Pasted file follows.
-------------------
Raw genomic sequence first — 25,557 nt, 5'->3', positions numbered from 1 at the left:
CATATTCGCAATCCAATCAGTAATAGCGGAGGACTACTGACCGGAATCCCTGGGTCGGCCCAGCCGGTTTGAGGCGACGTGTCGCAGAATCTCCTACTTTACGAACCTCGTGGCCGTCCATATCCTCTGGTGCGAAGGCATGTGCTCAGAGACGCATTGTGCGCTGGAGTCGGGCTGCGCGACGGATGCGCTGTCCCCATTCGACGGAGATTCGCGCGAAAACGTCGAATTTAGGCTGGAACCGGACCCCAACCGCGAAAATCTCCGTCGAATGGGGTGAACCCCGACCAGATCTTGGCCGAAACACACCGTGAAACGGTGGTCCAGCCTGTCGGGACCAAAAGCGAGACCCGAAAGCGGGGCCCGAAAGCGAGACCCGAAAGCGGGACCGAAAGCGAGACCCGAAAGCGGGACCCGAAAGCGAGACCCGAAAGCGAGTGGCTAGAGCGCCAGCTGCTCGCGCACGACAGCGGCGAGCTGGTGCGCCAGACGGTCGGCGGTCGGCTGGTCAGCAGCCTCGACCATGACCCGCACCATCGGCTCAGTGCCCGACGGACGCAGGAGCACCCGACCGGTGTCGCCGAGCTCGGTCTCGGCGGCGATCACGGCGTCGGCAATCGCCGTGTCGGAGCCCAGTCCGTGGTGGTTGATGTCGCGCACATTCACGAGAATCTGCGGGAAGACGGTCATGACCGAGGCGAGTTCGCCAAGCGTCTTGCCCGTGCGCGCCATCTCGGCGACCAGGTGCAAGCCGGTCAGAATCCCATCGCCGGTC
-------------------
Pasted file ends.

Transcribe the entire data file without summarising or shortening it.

Raw genomic sequence first — 25,557 nt, 5'->3', positions numbered from 1 at the left:
CATATTCGCAATCCAATCAGTAATAGCGGAGGACTACTGACCGGAATCCCTGGGTCGGCCCAGCCGGTTTGAGGCGACGTGTCGCAGAATCTCCTACTTTACGAACCTCGTGGCCGTCCATATCCTCTGGTGCGAAGGCATGTGCTCAGAGACGCATTGTGCGCTGGAGTCGGGCTGCGCGACGGATGCGCTGTCCCCATTCGACGGAGATTCGCGCGAAAACGTCGAATTTAGGCTGGAACCGGACCCCAACCGCGAAAATCTCCGTCGAATGGGGTGAACCCCGACCAGATCTTGGCCGAAACACACCGTGAAACGGTGGTCCAGCCTGTCGGGACCAAAAGCGAGACCCGAAAGCGGGGCCCGAAAGCGAGACCCGAAAGCGGGACCGAAAGCGAGACCCGAAAGCGGGACCCGAAAGCGAGACCCGAAAGCGAGTGGCTAGAGCGCCAGCTGCTCGCGCACGACAGCGGCGAGCTGGTGCGCCAGACGGTCGGCGGTCGGCTGGTCAGCAGCCTCGACCATGACCCGCACCATCGGCTCAGTGCCCGACGGACGCAGGAGCACCCGACCGGTGTCGCCGAGCTCGGTCTCGGCGGCGATCACGGCGTCGGCAATCGCCGTGTCGGAGCCCAGTCCGTGGTGGTTGATGTCGCGCACATTCACGAGAATCTGCGGGAAGACGGTCATGACCGAGGCGAGTTCGCCAAGCGTCTTGCCCGTGCGCGCCATCTCGGCGACCAGGTGCAAGCCGGTCAGAATCCCATCGCCGGTC